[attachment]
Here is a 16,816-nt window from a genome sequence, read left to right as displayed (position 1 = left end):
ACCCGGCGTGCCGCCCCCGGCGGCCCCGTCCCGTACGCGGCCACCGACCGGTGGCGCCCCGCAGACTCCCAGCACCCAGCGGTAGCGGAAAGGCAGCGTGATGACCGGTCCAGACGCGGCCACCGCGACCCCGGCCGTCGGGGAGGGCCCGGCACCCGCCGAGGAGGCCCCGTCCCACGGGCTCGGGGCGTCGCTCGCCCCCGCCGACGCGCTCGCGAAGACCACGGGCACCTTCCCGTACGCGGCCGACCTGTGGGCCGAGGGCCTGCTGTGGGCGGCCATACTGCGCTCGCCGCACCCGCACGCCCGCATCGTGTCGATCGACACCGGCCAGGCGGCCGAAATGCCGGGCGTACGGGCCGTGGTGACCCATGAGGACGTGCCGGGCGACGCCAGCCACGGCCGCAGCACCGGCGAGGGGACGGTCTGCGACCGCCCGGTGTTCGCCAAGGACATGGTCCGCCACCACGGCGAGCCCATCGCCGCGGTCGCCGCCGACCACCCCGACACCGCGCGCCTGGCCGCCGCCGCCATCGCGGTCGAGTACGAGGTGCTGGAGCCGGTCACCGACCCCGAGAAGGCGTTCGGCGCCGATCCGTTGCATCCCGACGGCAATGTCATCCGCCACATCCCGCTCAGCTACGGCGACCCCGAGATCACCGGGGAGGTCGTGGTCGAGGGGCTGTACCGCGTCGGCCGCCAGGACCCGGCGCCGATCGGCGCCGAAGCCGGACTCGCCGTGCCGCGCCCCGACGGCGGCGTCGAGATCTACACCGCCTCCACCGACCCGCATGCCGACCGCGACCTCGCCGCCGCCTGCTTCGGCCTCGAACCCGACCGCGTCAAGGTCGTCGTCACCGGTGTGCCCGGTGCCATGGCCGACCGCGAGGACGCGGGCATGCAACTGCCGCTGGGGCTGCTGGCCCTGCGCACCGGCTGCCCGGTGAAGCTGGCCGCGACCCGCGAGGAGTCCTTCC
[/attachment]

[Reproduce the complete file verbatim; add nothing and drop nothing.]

Here is a 16,816-nt window from a genome sequence, read left to right as displayed (position 1 = left end):
ACCCGGCGTGCCGCCCCCGGCGGCCCCGTCCCGTACGCGGCCACCGACCGGTGGCGCCCCGCAGACTCCCAGCACCCAGCGGTAGCGGAAAGGCAGCGTGATGACCGGTCCAGACGCGGCCACCGCGACCCCGGCCGTCGGGGAGGGCCCGGCACCCGCCGAGGAGGCCCCGTCCCACGGGCTCGGGGCGTCGCTCGCCCCCGCCGACGCGCTCGCGAAGACCACGGGCACCTTCCCGTACGCGGCCGACCTGTGGGCCGAGGGCCTGCTGTGGGCGGCCATACTGCGCTCGCCGCACCCGCACGCCCGCATCGTGTCGATCGACACCGGCCAGGCGGCCGAAATGCCGGGCGTACGGGCCGTGGTGACCCATGAGGACGTGCCGGGCGACGCCAGCCACGGCCGCAGCACCGGCGAGGGGACGGTCTGCGACCGCCCGGTGTTCGCCAAGGACATGGTCCGCCACCACGGCGAGCCCATCGCCGCGGTCGCCGCCGACCACCCCGACACCGCGCGCCTGGCCGCCGCCGCCATCGCGGTCGAGTACGAGGTGCTGGAGCCGGTCACCGACCCCGAGAAGGCGTTCGGCGCCGATCCGTTGCATCCCGACGGCAATGTCATCCGCCACATCCCGCTCAGCTACGGCGACCCCGAGATCACCGGGGAGGTCGTGGTCGAGGGGCTGTACCGCGTCGGCCGCCAGGACCCGGCGCCGATCGGCGCCGAAGCCGGACTCGCCGTGCCGCGCCCCGACGGCGGCGTCGAGATCTACACCGCCTCCACCGACCCGCATGCCGACCGCGACCTCGCCGCCGCCTGCTTCGGCCTCGAACCCGACCGCGTCAAGGTCGTCGTCACCGGTGTGCCCGGTGCCATGGCCGACCGCGAGGACGCGGGCATGCAACTGCCGCTGGGGCTGCTGGCCCTGCGCACCGGCTGCCCGGTGAAGCTGGCCGCGACCCGCGAGGAGTCCTTCC